American Association for Cancer Research
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Supplementary Methods from Mithramycin Represses Basal and Cigarette Smoke–Induced Expression of ABCG2 and Inhibits Stem Cell Signaling in Lung and Esophageal Cancer Cells

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journal contribution
posted on 2023-03-30, 21:06 authored by Mary Zhang, Aarti Mathur, Yuwei Zhang, Sichuan Xi, Scott Atay, Julie A. Hong, Nicole Datrice, Trevor Upham, Clinton D. Kemp, R. Taylor Ripley, Gordon Wiegand, Itzak Avital, Patricia Fetsch, Haresh Mani, Daniel Zlott, Robert Robey, Susan E. Bates, Xinmin Li, Mahadev Rao, David S. Schrump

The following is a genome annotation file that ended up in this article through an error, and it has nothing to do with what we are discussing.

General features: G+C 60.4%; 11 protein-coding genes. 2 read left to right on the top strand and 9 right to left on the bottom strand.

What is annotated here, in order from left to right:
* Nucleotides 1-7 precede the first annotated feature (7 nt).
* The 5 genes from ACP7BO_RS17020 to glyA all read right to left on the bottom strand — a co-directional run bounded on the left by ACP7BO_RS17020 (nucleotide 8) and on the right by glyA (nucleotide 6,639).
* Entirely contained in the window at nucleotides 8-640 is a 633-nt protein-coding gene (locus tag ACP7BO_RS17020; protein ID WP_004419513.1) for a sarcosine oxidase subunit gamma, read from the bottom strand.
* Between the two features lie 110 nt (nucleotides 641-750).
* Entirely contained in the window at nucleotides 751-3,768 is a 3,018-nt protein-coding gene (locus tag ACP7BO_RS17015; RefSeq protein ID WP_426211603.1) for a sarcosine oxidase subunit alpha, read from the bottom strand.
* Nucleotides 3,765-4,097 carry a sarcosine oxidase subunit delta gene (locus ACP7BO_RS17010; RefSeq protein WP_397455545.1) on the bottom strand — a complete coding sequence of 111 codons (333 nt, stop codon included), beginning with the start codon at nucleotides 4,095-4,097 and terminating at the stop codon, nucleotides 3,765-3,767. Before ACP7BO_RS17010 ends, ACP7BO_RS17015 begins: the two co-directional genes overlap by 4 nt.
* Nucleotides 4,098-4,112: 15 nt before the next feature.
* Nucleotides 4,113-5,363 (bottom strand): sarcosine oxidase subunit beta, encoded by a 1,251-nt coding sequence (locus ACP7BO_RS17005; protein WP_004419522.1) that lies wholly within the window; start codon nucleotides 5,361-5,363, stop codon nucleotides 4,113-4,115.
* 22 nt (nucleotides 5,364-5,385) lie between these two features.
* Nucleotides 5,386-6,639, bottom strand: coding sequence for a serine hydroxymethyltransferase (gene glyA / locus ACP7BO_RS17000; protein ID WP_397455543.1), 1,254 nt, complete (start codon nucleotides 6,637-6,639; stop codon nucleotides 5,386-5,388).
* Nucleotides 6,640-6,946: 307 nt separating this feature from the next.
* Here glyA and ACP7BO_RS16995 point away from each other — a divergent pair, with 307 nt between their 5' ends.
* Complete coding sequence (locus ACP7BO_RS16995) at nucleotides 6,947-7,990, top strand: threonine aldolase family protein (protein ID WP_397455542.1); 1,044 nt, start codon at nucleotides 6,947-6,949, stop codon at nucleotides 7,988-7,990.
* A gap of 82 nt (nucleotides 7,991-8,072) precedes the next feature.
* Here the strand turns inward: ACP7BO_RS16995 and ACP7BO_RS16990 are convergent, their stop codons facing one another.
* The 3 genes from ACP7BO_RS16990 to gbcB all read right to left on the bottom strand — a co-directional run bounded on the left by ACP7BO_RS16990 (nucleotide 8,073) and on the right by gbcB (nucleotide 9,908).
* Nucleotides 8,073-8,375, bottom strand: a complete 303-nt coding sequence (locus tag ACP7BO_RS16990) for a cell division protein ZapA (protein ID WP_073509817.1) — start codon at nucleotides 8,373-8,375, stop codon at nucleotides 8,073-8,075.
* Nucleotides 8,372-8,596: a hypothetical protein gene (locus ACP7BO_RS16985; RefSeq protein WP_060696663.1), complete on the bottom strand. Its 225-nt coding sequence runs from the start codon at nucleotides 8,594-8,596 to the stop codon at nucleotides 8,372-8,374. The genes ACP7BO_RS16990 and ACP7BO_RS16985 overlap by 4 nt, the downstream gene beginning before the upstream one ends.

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Cigarette smoking at diagnosis or during therapy correlates with poor outcome in patients with lung and esophageal cancers, yet the underlying mechanisms remain unknown. In this study, we observed that exposure of esophageal cancer cells to cigarette smoke condensate (CSC) led to upregulation of the xenobiotic pump ABCG2, which is expressed in cancer stem cells and confers treatment resistance in lung and esophageal carcinomas. Furthermore, CSC increased the side population of lung cancer cells containing cancer stem cells. Upregulation of ABCG2 coincided with increased occupancy of aryl hydrocarbon receptor, Sp1, and Nrf2 within the ABCG2 promoter, and deletion of xenobiotic response elements and/or Sp1 sites markedly attenuated ABCG2 induction. Under conditions potentially achievable in clinical settings, mithramycin diminished basal as well as CSC-mediated increases in AhR, Sp1, and Nrf2 levels within the ABCG2 promoter, markedly downregulated ABCG2, and inhibited proliferation and tumorigenicity of lung and esophageal cancer cells. Microarray analyses revealed that mithramycin targeted multiple stem cell–related pathways in vitro and in vivo. Collectively, our findings provide a potential mechanistic link between smoking status and outcome of patients with lung and esophageal cancers, and support clinical use of mithramycin for repressing ABCG2 and inhibiting stem cell signaling in thoracic malignancies. Cancer Res; 72(16); 4178–92. ©2012 AACR.